Erik Carter PhD, MS, APRN-BC, CCNS, CCRN-K, PHN

Erik Carter PhD, MS, APRN-BC, CCNS, CCRN-K, PHN

Director of Undergraduate Programs-College of Nursing, Course Coordinator NUR 3010: Medical-Surgical Nursing, Assistant Professor-Clinical

146 Cohn
gm9352@wayne.edu
313-577-4144

Office hours

Wednesday 1130 to 1230 or by appointment

Erik Carter PhD, MS, APRN-BC, CCNS, CCRN-K, PHN

Bio Sketch

Dr. Carter's clinical experiences shaped the foundation for his platform of research. Prior clinical positions were in acute and critical care cardiovascular nursing. Dr. Carter has provided nursing care to patients from a wide range of ethnic and socioeconomic groups with cardiovascular disease and its sequelae. Cardiovascular and chronic genetic conditions have a strong heritable component, but the environment and individual factors also influence the disease course. This knowledge provided Dr. Carter with understanding into the compound nature of cardiac ion channel conditions, including the importance of environmental and individual factors on the progress and development of distinct disease entities as well as how social determinates of health are affected by the above factors. Dr. Carter has recently expanded his research interest to include how social determinates of health influence everyday lived experiences, e.g. genetics data use. In particular, he is interested in the advent of how genetic testing and personalized medicine affects those with limited access to this type of screening, e.g. medically marginalized patients. Coupled with barriers like the high cost of genetic testing impact on the marginalized individuals, raises questions as to how these patients will have fair and adequate access to these technologies. Understanding the dissemination of genetic testing to these vulnerable patients and families is essential as personalized medicine continues to prosper.

Education

  • Doctor of Philosophy in Nursing, 2015 (University of California, San Francisco)
    • Dissertation Title: “Electrocardiographic and Genetic Idiosyncrasies and their Implications for Heart Transplantation”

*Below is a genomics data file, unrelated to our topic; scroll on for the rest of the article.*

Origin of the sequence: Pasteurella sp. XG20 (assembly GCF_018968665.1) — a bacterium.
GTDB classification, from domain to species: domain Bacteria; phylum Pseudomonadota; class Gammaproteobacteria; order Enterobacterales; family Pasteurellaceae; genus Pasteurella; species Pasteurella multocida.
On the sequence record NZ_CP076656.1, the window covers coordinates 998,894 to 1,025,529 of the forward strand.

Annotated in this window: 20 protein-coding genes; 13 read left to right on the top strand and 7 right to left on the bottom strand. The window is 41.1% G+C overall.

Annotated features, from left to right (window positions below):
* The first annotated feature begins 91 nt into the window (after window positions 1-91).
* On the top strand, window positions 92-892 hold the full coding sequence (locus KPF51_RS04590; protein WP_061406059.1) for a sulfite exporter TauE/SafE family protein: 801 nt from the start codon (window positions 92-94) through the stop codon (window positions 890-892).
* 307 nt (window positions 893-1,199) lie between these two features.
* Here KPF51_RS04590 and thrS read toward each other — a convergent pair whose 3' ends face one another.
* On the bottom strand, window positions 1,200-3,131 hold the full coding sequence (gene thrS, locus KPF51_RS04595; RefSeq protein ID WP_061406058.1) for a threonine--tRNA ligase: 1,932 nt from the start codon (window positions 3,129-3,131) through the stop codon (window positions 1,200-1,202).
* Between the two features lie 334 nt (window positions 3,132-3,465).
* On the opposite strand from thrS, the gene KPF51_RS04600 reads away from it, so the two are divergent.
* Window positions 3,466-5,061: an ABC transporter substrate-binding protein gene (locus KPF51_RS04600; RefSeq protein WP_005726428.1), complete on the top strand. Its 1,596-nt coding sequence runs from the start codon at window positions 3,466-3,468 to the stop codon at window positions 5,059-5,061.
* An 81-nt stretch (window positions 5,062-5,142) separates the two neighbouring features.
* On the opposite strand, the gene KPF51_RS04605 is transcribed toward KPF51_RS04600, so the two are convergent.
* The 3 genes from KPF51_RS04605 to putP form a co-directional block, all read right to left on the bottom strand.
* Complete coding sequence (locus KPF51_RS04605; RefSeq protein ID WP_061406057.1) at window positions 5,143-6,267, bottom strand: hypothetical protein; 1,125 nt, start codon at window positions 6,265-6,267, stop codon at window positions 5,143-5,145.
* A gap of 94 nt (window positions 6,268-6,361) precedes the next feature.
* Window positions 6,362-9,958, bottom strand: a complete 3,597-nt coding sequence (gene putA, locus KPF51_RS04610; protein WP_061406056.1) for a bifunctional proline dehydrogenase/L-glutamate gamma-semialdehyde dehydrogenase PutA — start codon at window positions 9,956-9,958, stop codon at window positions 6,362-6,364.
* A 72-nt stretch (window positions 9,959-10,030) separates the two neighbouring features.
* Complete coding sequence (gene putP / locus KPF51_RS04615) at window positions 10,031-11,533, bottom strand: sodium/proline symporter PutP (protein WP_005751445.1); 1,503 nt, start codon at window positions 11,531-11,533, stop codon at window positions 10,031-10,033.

• Master of Science (Cardiogenomics), 2008 (University of California, San Francisco)
    • Major in Nursing Cardiogenetics
    • Minor in Nursing Education
  • Board of Registered Nursing, Advanced Practice Registered Nurse, APRN, current since 2008 (CA, MI)
  • Board of Registered Nursing, Registered Nurse, RN current since 1990 (CA, MI)
  • Public Health Certification, current since 1990 (CA)
  • Critical Care Registered Nurse Certification, current since 1992 (AACN)
  • Clinical Nurse Specialist (Cardiogenomics), current since 2008 (CA, AACN)
  • Clinical Nurse Specialist Certification, 2014 (CA, MI, AACN)
  • Basic Cardiovascular Life Support (BCLS), certification current since 1990
  • Advanced Cardiovascular Life Support, certification 1992
  • Emergency Neurological Life support certification, 2016

 

Research Interests

Cardiac ion channelopathies, genetics, epigenetics electrocardiography, heart transplantation, gene-environment interactions, electrocardiography, cardiac surgery, cardiac transplant, genomics, cardiac genotypes, cardiac phenotypes, cardiac rhythms, sudden cardiac death, health compliance, health adherence, cardiac epidemiology, cardiac research, cardiac ion channelopathy, social determinates of health, social justice and diversity.

Clinical Area(s) of Expertise

electrocardiography, channelopathies, genomics, genetics, critical care, heart failure, heart transplantation

Selected Publications

Hickey, K.T., Sciacca, R.R., Chen, B., Drew, B., Castillo, C., Pickham, D., Carter, E.V., Castillo, C., & Doering, L.V. (2018). Electrocardiographic correlates of acute allograft rejection among heart transplant recipients. American Journal of Critical Care, 27:145-150). doi: 10.4037/ajcc2018862

Hickey, K.T., Doering, L.V., Chen, B., Carter, E.V., Sciacca, R.R., Pickham, D., Castillo, C., Hauser, N.R., & Drew, B. (2017). Clinical and gender differences in heart transplant recipients in the NEW HEART study. Eur J Cardiovasc Nursing, Mar; 16(3):222-229. PMID: 27189203.

Hickey, K.T., Sciacca, R.R., Carter, E.V., Castillo, C., Chen, B., Doering, L.V., Pickham, D., & Drew, B.J. (2016). QTc Prolongation May Be a Late Biomarker of Orthotopic Heart Transplantation (OHT) Rejection. J Electrocardiol, Nov - Dec; 49(6):928-929. PMID: 27968785. 

Carter, E.V., Hickey, K.T., Pickham, D.M., Doering, L.V., Chen, B., Harris, P.R., & Drew, B.J. (2012). Feasibility and compliance with daily home electrocardiogram monitoring of the QT interval in heart transplant recipients. Heart Lung, Jul-Aug; 41(4):368-73. PMID: 22459508; PMCID: PMC3387335.

Honors and Awards

  • American Association of Critical-Care Nurses (AACN) Educational Advancement Scholarship, 2006- 2007, 2007-2008
  • American Association of Colleges of Nursing/ California Endowment (AACN/CE) Minority Faculty Scholarship, 2006-2007, 2007-2008, 2008-2009, 2009-2010
  • UCSF School of Nursing (SON) Dean’s Fellowship, 2008-2009, 2009-2010
  • SON Travel Award, 2009-2010
  • CTSI NIH Fellow-TL1, 2010-2011
  • Hubert Bell Alan Scholarship, 2012-2013

Courses Taught

  • NUR 3010 Restorative Care of Adults and Elders with Acute Illness
  • NUR 4040 Leadership and Management in Nursing
  • NUR 5993 Writing Intensive

Destination Statement

"I expect to pass through this world but once; any good thing therefore that I can do, or any kindness that I can show to my fellow creature, let me do it now; let me not defer or neglect it, for I shall not pass this way again."

Etienne de Grellet
 

Populations of interests

underserved, heart failure

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